The Magic and Madness of Multigenerational Families
Family. Can't live with 'em, can't live without 'em.
Posted February 18, 2011
When social workers hear that a patient has a team of family caregivers who take turns and work together, we jump for joy. Until one of those caregivers takes us discreetly aside, after the other has slipped out to pick up her kids, and whispers something like: "My sister is always running here and there. She does too much I worry about her." Then why do you look so angry?
Why else? Because there is unfinished business—family business, likely the same from days, years gone by.
Add a few generations. Add some in-laws. Add a great-grandchild. Add an aging parent who is dying. What about if you have three (or more) generations under one roof in the roles of caregiver and caretaker? Like the risk of triangulation (two gens against one) and reverting back to very old, very outdated patterns of childhood/parenthood.
After years in the field, I am no longer surprised by family patterns, particularly those that show up around a matriarch or a patriarch. Mothers and fathers are such polarizing, magnetizing, mobilizing figures to our emotions, regardless of how old we--or they--are. People can be at once annoyed and protective of their parents. In fact, most people, to some extent, are.
I started thinking about multi-gen families more when I discovered the novel, Women on the Verge of a Nervous Breakthrough, about three generations of women living under one roof. Author Ruth Pennebaker, a columnist for the Texas Observer, a commentator for KUT, Austin's public radio station, and creator of the Fabulous Geezersisters blog wrote to me, in an email, something that rang startlingly true:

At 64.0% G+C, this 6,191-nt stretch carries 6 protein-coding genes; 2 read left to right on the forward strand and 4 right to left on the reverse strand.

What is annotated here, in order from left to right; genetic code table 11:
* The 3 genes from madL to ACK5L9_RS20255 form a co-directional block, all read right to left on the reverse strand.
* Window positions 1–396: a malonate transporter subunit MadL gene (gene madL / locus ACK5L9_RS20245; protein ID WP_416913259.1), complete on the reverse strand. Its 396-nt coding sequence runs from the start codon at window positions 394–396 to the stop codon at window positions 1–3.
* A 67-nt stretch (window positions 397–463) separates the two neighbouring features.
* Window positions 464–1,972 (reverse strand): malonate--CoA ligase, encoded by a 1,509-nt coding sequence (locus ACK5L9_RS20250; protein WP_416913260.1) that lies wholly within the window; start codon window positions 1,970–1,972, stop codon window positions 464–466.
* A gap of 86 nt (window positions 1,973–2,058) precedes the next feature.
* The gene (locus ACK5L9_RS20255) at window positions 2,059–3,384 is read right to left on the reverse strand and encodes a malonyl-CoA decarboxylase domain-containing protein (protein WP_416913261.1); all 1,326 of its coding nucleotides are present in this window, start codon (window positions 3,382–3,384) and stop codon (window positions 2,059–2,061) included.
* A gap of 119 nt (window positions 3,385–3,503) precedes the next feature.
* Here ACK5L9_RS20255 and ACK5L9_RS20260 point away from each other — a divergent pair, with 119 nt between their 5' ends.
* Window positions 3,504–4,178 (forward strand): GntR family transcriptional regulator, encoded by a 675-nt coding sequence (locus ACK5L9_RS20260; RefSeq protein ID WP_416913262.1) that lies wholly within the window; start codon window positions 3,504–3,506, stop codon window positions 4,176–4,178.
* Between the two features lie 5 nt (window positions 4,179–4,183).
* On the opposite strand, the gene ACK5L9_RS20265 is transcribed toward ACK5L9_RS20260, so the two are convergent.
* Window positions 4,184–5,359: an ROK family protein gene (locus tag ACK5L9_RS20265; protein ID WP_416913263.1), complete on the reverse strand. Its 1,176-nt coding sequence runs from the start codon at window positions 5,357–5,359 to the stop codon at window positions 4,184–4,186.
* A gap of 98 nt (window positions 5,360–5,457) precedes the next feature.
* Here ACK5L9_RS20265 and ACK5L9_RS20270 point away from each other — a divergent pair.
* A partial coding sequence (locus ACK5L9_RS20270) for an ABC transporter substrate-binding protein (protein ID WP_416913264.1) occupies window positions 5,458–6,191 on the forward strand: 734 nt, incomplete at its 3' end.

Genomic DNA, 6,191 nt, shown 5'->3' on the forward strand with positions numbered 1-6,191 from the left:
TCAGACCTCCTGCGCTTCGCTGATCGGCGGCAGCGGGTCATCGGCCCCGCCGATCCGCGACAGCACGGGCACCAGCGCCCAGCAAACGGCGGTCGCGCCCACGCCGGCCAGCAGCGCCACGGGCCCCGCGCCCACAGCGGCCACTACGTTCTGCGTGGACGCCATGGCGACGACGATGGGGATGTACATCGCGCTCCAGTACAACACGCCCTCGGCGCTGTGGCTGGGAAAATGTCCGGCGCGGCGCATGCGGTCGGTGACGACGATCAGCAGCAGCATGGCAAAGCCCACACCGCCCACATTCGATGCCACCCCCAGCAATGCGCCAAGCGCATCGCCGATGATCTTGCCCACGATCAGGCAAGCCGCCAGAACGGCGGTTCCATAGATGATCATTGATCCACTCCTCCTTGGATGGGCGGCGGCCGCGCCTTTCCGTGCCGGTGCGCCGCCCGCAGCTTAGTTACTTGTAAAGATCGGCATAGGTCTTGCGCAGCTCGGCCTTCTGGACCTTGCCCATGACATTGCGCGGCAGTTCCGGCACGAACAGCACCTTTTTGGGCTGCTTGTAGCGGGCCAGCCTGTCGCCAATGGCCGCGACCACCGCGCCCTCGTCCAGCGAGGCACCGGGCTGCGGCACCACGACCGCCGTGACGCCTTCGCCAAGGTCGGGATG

"Maybe the crux of the greatest conflict in the novel -- it's unclear who's taking care of whom and who's in charge. How long do you continue to mother, and can you ever really give it up?"
Ah, the tangles of caregiving—when three or four generations are involved. When the patient is a parent, the caregiver is a parent, and, perhaps, even the grandchild is old enough to parent (or, at least, old enough to think she can tell her parents how to parent). And put them together in a house or, even, at a doctor's appointment for the patient.
We know having support is a gift, but we also know families have dynamics, and the more people who are involved the more feelings, more emotions there are bound to be. Keeping this in mind, I asked Ruth to join me in discussing her book, caring, and multi-gen families.
Meredith: What do you think is the key to making multigenerational relationships work, under one roof?
RUTH: More than anything, empathy can help make multigenerational relationships work, or make any relationship work, for that matter. But I'm inclined to think empathy is more difficult when you're living in tight quarters; it makes life more difficult for you and you can get so wrapped up in your own misery that it's harder to think of others. (Maybe it's harder to have empathy for someone you have to share a bathroom with? Social scientists need to investigate.)